Brush Hoe. The brush hoe is an aggressive between-row cultivator. It is, in effect, a modification of a street sweeper. The stiff brushes are powered by the tractor PTO and "scrub" the surface soil destroying small- and relatively large-sized weeds. The unit has tunnel shields to protect the crop plants. If used early enough with competitive crop plants, the dust mulch that settles between crop plants helps reduce weed growth within rows. The unit is operated at slow speeds and requires an individual on the brush hoe to steer it. It is relatively expensive when compared to other cultivation equipment. The brush hoe evaluated in New York was made by Bartschi FOBRO AG.

Spider or rolling cultivators. These units are ground-driven and stir the soil as they are moved forward. They can be adjusted to be used as a cultivating tool or could be used for hilling crops. Stones can damage the spider tines or become lodged between them affecting the performance.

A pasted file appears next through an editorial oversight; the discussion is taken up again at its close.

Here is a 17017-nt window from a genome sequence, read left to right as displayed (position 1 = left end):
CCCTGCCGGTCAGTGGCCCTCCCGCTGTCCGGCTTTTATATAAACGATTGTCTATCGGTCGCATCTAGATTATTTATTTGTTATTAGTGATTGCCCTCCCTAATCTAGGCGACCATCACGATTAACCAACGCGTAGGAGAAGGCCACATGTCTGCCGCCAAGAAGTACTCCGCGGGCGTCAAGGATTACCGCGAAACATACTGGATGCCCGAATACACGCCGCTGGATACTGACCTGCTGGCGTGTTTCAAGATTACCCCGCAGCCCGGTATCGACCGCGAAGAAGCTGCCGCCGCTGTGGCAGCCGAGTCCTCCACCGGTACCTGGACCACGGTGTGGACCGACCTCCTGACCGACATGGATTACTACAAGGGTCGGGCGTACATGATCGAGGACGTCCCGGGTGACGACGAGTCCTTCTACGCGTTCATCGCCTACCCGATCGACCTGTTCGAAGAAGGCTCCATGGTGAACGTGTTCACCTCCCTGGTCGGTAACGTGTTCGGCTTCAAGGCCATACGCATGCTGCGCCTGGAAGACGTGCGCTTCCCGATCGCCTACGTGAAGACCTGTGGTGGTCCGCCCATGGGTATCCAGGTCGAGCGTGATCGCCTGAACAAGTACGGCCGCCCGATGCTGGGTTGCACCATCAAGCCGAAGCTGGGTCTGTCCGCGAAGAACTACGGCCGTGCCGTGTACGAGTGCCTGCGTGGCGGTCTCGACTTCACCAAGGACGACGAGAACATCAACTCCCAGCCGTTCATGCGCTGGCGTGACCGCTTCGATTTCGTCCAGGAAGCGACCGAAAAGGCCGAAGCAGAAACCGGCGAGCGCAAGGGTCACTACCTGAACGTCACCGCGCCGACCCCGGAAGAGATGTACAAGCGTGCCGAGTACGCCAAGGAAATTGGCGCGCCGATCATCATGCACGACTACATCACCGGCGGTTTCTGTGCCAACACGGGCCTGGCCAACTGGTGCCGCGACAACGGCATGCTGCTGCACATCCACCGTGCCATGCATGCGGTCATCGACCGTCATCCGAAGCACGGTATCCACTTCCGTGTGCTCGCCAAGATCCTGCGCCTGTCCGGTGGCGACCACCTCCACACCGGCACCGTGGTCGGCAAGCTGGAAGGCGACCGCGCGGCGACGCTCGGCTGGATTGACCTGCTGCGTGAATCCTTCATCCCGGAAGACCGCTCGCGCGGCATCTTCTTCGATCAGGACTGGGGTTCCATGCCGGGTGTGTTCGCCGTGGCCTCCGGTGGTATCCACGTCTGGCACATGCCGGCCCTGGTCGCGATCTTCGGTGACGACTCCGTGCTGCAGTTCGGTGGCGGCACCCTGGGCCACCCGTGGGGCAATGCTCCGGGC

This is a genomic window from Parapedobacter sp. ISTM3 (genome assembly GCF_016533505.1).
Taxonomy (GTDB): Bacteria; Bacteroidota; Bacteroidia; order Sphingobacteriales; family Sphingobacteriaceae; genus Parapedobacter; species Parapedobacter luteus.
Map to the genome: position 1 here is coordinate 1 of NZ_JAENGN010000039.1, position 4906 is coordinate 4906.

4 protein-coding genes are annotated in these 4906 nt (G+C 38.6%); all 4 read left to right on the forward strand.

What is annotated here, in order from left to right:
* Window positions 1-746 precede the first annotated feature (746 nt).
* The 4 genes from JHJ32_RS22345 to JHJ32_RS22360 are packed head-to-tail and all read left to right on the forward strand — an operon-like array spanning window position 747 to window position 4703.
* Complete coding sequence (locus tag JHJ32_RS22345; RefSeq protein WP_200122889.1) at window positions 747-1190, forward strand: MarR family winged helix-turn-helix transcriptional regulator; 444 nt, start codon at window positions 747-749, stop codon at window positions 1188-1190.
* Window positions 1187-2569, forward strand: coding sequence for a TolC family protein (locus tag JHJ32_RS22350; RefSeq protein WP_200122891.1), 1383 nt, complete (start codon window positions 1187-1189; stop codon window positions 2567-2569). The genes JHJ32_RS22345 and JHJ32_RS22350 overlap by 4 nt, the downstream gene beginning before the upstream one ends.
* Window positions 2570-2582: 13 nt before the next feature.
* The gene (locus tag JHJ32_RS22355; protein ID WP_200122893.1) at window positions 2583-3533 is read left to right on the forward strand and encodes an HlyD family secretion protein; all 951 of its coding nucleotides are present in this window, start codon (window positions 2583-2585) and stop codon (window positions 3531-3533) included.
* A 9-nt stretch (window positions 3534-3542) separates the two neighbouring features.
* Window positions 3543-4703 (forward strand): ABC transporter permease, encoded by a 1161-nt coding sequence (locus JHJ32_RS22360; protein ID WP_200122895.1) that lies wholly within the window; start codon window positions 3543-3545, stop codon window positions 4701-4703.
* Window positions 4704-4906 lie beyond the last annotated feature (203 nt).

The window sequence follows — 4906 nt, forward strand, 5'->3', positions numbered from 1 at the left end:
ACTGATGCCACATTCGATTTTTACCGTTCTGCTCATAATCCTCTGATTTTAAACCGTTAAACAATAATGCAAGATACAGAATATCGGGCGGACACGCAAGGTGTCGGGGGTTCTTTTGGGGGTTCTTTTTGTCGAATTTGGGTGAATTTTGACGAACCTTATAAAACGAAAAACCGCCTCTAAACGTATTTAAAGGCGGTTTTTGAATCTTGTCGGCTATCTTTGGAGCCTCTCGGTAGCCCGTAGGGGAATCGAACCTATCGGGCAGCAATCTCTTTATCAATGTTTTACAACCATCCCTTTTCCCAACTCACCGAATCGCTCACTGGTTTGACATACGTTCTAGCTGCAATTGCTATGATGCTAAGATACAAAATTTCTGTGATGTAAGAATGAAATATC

Between-row cultivators. Standard between-row cultivators can be equipped with a variety of weed controlling options. Straight teeth, narrow or wide sweeps, knives and discs are available for different tasks. When used for weed control, the units should be set no deeper than needed to control weeds. Very deep cultivation often is not as effective as shallow cultivation and can damage crop roots and deplete soil moisture.

Other cultivating options. Buddingh makes several units that are adapted for vegetable production. The "Basket Weeder" is a combination of front-mounted ground-driven baskets that drive the rear baskets at higher speed churning the soil between rows. Basket weeders are generally mounted under the belly of the tractor and are used in crops that have three or more rows per bed.